I should start out by saying it is my truth about becoming body positive. It would be pretty messed up (read: asshole-ish) of me to assume that my journey is the same as anyone else’s.
My problem is the expectation of how this journey would go. (Remember that saying about the root of all heartache?) I figured “becoming body positive” would be a magic wand that I would pick up and *poof* all my body image problems would just disappear.
Becoming body positive was suppose to be an upbeat version of “Blood Mary.” I would look in the mirror and say “I love myself” 3 to 30 times until I vibrant, happy woman appeared.
In reality I am finding the transition to be much slower. Every week there are successes and there are setbacks. One day I am feeling amazing in a dress I haven’t worn in almost a decade, and just a couple days later I’m looking at really shape-hugging sweater dress on my body in a dressing room and cringing. I am just as susceptible as anyone else to having my body positivity derailed by my own reflection, a picture at a bad angle, or even the negative words of others.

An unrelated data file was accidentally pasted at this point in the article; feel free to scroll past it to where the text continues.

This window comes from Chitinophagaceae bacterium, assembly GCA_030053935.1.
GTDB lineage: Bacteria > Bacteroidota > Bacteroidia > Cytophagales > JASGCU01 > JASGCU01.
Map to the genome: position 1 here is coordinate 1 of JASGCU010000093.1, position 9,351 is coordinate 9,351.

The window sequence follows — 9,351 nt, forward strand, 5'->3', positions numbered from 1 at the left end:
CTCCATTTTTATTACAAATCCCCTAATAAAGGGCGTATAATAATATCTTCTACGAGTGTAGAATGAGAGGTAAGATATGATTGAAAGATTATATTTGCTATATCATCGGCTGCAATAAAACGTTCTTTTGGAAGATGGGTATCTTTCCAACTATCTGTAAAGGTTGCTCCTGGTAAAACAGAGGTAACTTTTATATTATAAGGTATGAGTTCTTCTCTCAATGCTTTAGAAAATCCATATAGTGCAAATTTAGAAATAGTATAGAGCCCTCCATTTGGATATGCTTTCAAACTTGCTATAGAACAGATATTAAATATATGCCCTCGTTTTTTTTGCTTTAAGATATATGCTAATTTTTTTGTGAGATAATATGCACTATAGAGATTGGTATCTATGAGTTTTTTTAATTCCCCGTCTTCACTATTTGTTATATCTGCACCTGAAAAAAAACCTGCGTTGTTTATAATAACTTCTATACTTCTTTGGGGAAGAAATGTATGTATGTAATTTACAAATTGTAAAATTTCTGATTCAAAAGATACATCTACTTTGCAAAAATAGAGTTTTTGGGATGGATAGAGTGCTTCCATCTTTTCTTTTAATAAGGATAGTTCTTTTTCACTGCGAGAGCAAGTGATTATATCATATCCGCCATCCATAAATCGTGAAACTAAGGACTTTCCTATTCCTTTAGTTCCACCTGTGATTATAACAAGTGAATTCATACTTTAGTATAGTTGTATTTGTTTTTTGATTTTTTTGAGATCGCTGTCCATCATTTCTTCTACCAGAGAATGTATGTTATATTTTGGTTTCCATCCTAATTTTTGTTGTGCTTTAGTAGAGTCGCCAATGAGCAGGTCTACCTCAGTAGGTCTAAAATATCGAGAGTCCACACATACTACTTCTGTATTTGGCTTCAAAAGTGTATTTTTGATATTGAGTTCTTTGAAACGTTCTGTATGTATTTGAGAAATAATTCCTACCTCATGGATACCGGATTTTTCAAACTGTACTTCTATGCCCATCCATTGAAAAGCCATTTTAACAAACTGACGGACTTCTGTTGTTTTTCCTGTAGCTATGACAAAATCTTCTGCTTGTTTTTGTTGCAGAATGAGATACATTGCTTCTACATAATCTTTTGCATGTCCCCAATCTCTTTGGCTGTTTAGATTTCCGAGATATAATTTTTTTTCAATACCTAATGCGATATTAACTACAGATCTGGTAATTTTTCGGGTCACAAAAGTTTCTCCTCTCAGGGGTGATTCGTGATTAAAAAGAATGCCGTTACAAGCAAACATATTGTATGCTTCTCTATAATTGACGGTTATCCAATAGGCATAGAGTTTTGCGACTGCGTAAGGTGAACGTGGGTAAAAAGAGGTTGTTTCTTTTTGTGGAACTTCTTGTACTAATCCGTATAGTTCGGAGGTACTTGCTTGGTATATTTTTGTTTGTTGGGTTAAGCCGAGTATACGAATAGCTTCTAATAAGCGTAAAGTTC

When I was staring at the mirror in the Kohl’s dressing room I had a choice to make. It was one of those moments where I had to consciously, and with severe effort, choose to challenge my negative self-talk. That stupid b*^ch in my head was saying some pretty nasty stuff, especially about the outline of my stomach. She said that I would never be able to wear a sweater dress, because sweater dresses are only for skinny, beautiful people. My body was not worthy according to her.
I made a stand. I closed my eyes and reminded myself that the dress is not the right shape for me. The dress is not worthy of me. Not the other way around.
I turned my back to the mirror and tried on another. I may not have felt as confident, and I had to take a deep breath, but I pushed forward. That is the beauty of this transition. I won’t learn how to reorder my thoughts into a more positive mind-frame if I am never challenged. To practice putting my negative voice in it’s place, I have to occasionally be put in a position to hear it.
This may not be a magic wand, but it is a magical time. Learning to see myself in a new light is like learning to see with new eyes. Like a newborn, it takes time to figure out how to focus right. I may go cross-eyed on occasion, but slowly I’ll be able to see the world the way I was meant to.
The next piece I tried on fit amazingly. My new sweater dress feels like it was made specifically for me. It is a dress worthy of my body. And that negative voice? She’s been put back to bed.